“Will the king not be very angry with you if we do this?” the languid-looking blue-eyed woman dared to ask. She leaned forward into the light, revealing her stiff, embroidered white collar and pearl necklace, which hung over the tightly laced bodice of her gown, so she would not be overheard if there were spies about. Usually there were.
“In another day or so I think it shall matter very little who is angry with me but the wood and the worms.”
Anne gasped. “Oh, sister, please speak not of such things, I bid you!”
Jane glanced over to the small cradle she insisted on having beside her, where her days-old infant son lay peacefully sleeping. “Now it only matters to me that he, whom I so dearly love, knows how little Jane Seymour of Wiltshire—who might have been Lady Dormer—came to be Jane, Queen of England, instead. The story shall be my legacy to him. That I lived a life much richer than people thought of me. So, pray, fetch that pen now. I can feel the heat of the fever rushing through me like a wildfire. Now we must begin. There’ll not be much time.”
Set me as a seal upon thine heart,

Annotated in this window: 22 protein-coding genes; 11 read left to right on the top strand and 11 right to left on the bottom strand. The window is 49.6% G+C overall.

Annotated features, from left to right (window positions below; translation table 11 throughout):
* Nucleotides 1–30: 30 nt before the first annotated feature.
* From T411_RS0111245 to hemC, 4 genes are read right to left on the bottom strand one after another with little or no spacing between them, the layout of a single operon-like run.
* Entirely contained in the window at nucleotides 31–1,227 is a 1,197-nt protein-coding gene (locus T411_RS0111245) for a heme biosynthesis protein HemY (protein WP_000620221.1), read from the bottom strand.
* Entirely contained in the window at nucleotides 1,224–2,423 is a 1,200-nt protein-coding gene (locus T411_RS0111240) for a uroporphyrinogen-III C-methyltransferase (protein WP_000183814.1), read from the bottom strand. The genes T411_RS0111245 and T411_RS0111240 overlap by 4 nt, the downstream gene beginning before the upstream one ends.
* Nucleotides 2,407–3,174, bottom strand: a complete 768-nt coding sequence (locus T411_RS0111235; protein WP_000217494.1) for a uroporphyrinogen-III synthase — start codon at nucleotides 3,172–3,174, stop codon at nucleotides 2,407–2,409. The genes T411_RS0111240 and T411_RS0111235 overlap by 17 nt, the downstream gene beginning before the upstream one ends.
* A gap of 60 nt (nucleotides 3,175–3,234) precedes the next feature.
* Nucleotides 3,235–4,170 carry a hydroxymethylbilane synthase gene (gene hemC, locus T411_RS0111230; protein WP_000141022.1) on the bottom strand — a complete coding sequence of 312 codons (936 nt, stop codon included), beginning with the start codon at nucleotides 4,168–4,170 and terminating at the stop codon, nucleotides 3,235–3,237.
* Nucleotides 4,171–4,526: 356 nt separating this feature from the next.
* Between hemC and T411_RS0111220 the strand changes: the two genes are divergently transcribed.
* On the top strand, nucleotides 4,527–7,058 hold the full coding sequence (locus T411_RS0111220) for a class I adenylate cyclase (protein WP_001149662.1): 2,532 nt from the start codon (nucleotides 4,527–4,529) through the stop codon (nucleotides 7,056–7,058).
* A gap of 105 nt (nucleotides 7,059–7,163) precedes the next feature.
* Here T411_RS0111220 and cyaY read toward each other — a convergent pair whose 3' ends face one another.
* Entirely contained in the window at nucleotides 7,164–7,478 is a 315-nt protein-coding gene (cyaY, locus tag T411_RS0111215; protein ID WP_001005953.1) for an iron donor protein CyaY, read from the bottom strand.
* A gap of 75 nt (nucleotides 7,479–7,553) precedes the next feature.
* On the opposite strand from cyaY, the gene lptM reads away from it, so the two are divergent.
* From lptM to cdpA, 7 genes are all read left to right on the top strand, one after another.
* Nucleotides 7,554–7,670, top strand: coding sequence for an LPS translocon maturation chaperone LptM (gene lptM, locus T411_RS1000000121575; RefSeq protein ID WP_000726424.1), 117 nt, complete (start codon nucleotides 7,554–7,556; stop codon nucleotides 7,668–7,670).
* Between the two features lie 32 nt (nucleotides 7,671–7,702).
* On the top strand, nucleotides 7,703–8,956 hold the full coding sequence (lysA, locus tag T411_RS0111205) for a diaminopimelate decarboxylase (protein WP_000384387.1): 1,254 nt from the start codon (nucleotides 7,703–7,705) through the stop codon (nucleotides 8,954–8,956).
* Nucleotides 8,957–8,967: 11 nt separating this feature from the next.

as a seal upon thine arm: for love is strong as death;
jealousy is cruel as the grave.
SONG OF SOLOMON
he ran swiftly. They were faster. Brambles and thorns cut into her soft-soled shoes, but she could not stop. She need not turn around. They were upon her, near enough for her to hear them giggling as they chased her through the broad meadow carpeted with the waving wild bluebells of summer. They darted across the timbered estate of Wolf Hall, the big house nestled among rolling grassy hills, tall fragrant flowers, and endless fields, then down the gentle slope, ever nearer to Savernake Forest.
Jane was not to go into the forest. None of the Seymour children were permitted that folly. Not even Edward, the eldest. The favorite son. Their father had made that more than clear to them. Jane was a child of eight years old, and her little heart quaked at the thought of the repercussions of disobeying their father. But at this desperate moment there was no other option. They would catch her and torment her as only cruel, bored children could.
The broad beams of sunlight, like great silvery fingers through the arching boughs of trees, warmed her buttoned, velvet-clad back but gave way to heavy shadows as she darted between the tree trunks